Putting a portable dance floor through its steps

An empty retail space in the Gallery Mall in Center City Philadelphia is hosting a month of dance. Every weekday in February, the public is invited to peer in on any one of twenty-four local dance companies practicing in a vacant, glassed-in store on the third floor.

Each dance troupe–ranging from flamenco to hip-hop to ballet – is scheduled to a three-hour block of time by Dance USA Philadelphia. Many have a regular weekly spot.

The point is twofold.

Dance USA Philadelphia (DanceUP) wants to introduce the public  to the many styles of dance performance in the city. The store is at the top of an escalator, with floor-to-cieling windows facing the walkway. Speakers are placed in the walkway so passersby can hear the rhythm of music, footfalls, and rehearsal instructions.

DanceUP also wants to try out its new portable floor. A newly designed flooring system can be assembed in a space of any size–it is comprised of two-foot square sections, like tiles. But each section is “sprung”, meaning it’s designed to give a little bit with each step. For dancers, a sprung floor is the difference between a successful pas de deux and sprained hip.

One of the dance companies scheduled on Wednesdays is Pasion y Arte, a local flamenco troop directed by Elba Hevia y Vaca. Flamenco is a very percussive dance, and practitioners often pound small nails into the heels of their shoes to make each step louder.

Hevia y Vaca says many venues don’t like flamenco dancers because of the damage those shoes can do. She’s not only grateful to be able to perform on the portable floor, but surprised by how good it sounds.

“It’s on carpet – you’d think that would muffle the sound,” says Hevia v Vaca. “But the way it’s structured, it seems – this is the floor I want – wherever I go, this is what I want!”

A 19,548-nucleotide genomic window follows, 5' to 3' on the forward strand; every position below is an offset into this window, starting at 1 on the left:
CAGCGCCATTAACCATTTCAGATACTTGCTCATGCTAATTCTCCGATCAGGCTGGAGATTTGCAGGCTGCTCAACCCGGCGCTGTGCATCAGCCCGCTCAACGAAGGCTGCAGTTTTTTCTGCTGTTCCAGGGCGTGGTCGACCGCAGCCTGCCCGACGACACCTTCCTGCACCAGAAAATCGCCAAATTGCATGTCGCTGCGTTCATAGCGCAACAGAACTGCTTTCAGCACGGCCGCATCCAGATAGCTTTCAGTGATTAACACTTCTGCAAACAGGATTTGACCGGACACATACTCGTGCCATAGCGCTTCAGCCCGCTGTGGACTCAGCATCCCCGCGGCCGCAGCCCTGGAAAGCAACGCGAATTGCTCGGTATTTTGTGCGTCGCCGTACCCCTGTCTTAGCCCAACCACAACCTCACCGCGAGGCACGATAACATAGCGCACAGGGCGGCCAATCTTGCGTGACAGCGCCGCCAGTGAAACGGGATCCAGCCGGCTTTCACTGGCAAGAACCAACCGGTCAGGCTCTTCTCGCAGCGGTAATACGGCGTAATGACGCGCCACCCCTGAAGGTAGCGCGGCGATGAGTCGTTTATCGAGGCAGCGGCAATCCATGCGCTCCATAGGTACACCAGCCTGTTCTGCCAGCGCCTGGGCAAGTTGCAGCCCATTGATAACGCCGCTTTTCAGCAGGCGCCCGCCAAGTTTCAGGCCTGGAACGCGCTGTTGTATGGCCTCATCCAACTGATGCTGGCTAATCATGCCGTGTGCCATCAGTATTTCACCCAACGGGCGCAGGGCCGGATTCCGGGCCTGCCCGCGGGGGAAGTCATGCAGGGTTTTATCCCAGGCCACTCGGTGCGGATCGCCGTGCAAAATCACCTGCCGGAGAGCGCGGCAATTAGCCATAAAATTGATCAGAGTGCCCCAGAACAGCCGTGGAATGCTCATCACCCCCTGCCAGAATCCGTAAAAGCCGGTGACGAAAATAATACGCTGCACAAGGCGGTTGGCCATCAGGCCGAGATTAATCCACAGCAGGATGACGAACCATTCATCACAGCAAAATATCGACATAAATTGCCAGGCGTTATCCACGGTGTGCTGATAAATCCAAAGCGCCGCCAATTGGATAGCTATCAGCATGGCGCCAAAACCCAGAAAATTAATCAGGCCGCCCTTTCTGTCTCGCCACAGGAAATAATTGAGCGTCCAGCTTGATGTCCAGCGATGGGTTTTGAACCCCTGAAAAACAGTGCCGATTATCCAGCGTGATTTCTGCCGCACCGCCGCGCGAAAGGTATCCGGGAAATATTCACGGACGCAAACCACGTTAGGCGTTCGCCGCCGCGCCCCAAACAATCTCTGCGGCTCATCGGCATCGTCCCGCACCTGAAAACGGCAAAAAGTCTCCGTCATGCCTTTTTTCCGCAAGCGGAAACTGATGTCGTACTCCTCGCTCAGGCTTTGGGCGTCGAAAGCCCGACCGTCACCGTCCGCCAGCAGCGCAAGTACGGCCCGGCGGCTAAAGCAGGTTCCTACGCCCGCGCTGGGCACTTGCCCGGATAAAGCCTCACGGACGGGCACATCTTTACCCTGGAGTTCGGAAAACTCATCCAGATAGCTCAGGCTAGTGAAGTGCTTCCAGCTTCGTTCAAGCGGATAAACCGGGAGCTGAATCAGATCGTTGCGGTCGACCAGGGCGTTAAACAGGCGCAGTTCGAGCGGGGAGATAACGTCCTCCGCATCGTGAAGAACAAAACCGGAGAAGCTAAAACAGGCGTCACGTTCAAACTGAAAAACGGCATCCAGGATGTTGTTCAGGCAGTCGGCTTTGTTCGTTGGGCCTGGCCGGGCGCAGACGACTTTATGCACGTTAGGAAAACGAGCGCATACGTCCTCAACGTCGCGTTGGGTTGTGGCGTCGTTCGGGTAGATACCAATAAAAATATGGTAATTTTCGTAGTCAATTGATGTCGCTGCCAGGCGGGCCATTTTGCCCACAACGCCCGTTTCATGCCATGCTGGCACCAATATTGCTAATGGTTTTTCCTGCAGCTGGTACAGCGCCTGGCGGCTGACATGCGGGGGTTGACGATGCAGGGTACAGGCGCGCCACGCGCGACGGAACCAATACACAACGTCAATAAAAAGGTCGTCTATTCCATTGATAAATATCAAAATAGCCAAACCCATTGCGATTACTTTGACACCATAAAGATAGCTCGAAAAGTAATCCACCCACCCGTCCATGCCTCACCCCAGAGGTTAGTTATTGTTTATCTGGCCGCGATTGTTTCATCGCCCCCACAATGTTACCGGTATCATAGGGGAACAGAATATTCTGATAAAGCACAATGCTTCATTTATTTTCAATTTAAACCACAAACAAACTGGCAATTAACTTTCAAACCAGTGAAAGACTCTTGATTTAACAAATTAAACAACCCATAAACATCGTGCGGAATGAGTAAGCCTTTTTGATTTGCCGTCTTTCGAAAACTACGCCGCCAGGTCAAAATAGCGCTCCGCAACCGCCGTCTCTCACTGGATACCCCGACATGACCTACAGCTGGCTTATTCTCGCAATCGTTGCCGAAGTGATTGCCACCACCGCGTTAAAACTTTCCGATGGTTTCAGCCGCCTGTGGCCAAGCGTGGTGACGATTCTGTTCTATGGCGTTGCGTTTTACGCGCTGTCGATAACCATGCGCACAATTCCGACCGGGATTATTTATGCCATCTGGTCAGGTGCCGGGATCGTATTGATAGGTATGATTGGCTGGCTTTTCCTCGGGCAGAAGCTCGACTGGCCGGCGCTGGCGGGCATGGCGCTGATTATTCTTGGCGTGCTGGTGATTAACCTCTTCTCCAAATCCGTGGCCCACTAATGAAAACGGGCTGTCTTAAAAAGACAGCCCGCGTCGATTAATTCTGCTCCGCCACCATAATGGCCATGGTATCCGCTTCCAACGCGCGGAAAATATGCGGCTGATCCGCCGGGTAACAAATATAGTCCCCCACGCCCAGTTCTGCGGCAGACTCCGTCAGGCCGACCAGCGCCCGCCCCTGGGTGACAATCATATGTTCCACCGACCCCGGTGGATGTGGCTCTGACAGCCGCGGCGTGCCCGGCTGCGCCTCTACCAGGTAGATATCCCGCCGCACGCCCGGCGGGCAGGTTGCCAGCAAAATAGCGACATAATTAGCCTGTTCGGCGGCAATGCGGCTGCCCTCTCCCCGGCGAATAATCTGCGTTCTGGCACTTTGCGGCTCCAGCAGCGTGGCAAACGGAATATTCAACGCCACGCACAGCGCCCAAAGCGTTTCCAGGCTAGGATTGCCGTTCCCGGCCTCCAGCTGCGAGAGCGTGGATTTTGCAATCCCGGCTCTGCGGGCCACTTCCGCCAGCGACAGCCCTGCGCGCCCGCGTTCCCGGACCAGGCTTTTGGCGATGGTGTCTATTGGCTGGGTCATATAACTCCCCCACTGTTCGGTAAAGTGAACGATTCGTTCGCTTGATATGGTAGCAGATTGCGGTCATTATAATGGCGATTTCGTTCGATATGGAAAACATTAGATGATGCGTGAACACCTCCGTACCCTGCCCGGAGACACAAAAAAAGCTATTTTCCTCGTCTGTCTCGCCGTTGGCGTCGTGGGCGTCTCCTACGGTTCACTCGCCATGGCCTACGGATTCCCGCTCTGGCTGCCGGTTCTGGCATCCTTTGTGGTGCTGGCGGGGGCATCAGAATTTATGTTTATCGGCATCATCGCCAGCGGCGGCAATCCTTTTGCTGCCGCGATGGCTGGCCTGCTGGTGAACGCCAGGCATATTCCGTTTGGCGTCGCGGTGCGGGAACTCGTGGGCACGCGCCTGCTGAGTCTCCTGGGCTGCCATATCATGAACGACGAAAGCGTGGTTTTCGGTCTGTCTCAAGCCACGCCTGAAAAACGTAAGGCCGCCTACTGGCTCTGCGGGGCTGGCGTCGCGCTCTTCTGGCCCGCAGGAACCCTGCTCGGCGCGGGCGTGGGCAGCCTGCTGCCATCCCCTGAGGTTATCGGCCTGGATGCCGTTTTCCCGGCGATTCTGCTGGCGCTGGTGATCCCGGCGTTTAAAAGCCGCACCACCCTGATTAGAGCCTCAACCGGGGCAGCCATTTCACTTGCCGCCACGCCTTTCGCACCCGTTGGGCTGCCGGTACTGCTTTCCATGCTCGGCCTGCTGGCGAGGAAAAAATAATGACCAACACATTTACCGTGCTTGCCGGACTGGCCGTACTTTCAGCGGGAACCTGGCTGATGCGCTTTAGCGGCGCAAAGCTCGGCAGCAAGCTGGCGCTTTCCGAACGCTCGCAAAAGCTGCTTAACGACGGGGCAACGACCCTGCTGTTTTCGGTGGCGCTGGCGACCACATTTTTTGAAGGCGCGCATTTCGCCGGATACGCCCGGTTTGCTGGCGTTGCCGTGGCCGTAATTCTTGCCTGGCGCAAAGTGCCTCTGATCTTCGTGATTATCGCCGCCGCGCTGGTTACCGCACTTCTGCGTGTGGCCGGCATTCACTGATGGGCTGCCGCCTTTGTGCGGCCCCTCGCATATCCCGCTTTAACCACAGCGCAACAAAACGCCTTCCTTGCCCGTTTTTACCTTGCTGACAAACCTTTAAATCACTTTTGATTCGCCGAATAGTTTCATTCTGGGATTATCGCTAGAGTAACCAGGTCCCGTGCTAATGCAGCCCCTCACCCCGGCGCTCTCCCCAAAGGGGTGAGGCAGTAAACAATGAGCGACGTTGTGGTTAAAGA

Pasion y Arte normally rehearses in Hevia y Vaca garage at home, which is not only cramped but very cold, particularly during these sub-freezing winter months. The bright, spacious store is literally a breath of fresh air.

The same is true for olive Dance Theater, a hip-hop dance troop based in West Philadelphia. Director Jamie Merwin says they normally rehearse at night at the Community Education Center in Powelton Village.

“It’s a great de-facto home for us – but it’s nice to change the energy up, mix it up, bring new energy,” says Merwin, who loves the southern light streaming through the store windows overlooking 9th Street. “Sometimes the space brings new energy to us, too.”

Merwin has reservations about the surface of the floor, which is not optimal for hip-hop moves.

“It’s an anomaly – it’s doesn’t grip, and it doesn’t slide,” said Merwin. “That’s the challenge when you’re accomodating so many styles.”

The DanceUP project coordinator, Dara Schmoyer, says the fact that the floor is both sprung and portable means the organization will be able to present dance performances to parts of the city that don’t have proper dance facilities.

“Many people don’t know about dance is how hard it is to dance on hard surfaces,” saysd Schmoyer. “That’s why dance can’t be shown in public forums, like the center court of this mall. Because it’s a brick or cement floor. A sprung floor allows them to dance without injury to their feet and legs.”

Merwin says hip hop dancers are versatile, and can make any surface work if they have too.

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